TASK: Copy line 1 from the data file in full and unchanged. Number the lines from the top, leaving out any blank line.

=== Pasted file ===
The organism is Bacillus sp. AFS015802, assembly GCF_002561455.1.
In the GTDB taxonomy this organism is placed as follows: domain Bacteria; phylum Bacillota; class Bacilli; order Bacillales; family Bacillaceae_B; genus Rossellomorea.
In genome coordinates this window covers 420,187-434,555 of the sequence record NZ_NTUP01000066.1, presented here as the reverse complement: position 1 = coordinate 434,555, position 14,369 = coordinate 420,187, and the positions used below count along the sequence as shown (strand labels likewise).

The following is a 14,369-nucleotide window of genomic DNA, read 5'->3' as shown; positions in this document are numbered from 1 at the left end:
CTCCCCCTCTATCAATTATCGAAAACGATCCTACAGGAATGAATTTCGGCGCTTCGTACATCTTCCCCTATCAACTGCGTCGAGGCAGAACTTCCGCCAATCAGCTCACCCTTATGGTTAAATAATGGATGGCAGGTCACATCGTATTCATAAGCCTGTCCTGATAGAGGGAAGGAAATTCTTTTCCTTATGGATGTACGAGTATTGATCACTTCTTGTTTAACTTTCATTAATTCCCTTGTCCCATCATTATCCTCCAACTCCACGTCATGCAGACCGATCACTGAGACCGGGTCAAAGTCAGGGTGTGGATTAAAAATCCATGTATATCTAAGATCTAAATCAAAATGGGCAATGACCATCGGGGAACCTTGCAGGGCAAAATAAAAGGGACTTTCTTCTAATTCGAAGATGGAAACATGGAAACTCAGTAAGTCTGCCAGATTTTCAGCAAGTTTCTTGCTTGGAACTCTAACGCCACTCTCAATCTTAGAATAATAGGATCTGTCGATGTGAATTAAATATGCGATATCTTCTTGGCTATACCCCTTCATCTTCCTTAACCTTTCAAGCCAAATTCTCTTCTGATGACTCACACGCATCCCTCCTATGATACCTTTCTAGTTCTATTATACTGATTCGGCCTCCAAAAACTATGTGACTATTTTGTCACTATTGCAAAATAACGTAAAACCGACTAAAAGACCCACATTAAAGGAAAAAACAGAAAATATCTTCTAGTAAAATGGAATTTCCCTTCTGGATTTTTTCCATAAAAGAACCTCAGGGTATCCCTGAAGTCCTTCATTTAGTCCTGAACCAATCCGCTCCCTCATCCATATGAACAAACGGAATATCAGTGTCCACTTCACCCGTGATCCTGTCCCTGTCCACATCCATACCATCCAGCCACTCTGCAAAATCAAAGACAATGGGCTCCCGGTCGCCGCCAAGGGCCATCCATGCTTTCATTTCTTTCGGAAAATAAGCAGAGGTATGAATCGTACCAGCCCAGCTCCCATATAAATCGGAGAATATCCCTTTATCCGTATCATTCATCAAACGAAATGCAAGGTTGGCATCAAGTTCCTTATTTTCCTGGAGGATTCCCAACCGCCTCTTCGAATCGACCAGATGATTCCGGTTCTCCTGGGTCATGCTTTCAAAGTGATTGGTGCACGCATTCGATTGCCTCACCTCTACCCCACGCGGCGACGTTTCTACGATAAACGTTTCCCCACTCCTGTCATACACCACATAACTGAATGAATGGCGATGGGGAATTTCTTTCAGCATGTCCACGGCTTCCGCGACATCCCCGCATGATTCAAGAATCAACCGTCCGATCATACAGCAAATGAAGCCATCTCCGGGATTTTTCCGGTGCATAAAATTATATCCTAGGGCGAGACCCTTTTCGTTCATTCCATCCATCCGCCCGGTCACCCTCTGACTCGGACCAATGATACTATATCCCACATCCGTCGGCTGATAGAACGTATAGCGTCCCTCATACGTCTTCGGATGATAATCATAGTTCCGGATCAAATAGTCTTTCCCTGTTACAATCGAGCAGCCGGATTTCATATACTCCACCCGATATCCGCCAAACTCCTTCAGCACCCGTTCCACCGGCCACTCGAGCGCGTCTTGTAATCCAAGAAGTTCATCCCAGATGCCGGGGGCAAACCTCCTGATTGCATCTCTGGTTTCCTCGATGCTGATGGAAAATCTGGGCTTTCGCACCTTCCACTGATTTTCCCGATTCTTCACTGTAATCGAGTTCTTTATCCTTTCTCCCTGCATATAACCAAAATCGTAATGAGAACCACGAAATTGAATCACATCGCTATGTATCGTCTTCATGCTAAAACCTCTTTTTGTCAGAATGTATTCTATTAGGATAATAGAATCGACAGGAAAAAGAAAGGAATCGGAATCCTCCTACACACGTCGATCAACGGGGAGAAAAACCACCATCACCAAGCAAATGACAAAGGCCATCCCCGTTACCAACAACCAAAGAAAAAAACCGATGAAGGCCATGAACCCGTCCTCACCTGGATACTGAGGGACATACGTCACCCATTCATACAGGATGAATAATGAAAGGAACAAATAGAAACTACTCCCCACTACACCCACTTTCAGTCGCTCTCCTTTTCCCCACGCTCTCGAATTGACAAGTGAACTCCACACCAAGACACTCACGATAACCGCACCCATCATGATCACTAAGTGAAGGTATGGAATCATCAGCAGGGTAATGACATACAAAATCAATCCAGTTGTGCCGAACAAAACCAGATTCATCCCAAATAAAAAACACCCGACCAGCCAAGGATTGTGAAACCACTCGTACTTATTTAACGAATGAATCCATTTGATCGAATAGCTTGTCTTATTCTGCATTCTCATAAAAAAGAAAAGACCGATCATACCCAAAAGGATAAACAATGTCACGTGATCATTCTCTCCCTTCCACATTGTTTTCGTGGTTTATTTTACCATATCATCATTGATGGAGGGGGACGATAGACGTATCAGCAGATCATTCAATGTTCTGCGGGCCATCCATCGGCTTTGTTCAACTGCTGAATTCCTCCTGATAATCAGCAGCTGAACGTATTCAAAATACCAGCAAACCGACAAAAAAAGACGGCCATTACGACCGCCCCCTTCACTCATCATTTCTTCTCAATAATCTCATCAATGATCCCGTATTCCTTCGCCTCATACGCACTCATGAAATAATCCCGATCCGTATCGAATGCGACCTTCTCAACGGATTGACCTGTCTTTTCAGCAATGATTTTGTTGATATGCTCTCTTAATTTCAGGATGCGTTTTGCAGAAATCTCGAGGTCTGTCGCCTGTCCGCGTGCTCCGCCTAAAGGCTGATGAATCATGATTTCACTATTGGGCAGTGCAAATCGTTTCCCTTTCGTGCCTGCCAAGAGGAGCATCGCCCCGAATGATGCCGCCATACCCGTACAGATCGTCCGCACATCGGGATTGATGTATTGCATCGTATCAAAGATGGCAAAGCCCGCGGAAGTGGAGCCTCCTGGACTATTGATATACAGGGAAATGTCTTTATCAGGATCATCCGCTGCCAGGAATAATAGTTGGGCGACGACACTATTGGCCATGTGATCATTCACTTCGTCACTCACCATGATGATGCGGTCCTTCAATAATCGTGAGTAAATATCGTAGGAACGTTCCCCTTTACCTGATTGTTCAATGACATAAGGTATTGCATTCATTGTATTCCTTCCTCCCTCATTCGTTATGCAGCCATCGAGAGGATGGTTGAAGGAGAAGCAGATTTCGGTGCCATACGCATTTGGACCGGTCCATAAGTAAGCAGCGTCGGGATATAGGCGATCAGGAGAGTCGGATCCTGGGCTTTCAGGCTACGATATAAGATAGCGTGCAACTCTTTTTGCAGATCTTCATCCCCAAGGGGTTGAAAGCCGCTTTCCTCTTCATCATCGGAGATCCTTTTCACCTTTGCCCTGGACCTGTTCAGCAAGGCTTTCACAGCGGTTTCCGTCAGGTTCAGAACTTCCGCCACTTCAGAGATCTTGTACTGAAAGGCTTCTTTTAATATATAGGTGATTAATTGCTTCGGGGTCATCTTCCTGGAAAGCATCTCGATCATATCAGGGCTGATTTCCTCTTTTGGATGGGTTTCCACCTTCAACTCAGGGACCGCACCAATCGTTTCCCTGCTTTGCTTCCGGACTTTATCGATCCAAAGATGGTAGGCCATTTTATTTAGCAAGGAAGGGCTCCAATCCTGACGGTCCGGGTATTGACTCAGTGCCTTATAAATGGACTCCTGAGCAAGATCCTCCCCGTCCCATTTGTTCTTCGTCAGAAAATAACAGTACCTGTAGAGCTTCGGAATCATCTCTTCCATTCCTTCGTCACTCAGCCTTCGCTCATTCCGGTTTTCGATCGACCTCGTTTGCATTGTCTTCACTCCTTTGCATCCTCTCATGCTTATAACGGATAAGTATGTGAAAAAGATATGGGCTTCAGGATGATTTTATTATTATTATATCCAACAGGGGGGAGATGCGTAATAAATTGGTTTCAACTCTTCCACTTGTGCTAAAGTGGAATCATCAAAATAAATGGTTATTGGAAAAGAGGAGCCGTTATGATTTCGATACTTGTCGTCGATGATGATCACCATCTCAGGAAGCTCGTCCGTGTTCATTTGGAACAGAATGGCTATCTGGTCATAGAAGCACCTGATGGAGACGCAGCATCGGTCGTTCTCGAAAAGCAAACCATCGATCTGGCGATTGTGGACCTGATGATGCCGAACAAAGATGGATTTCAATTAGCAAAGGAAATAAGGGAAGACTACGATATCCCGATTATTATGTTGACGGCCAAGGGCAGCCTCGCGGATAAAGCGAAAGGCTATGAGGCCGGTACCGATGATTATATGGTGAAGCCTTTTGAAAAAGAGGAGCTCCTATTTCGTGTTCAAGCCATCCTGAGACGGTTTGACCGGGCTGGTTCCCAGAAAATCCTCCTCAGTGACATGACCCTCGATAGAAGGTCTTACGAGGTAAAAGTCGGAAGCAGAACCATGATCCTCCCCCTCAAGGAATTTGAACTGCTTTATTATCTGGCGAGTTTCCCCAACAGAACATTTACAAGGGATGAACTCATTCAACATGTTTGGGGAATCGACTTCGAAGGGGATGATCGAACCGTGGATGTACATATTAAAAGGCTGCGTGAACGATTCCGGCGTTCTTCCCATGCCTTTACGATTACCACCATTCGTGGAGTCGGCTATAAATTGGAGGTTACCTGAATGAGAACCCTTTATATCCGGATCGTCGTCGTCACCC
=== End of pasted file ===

The organism is Bacillus sp. AFS015802, assembly GCF_002561455.1.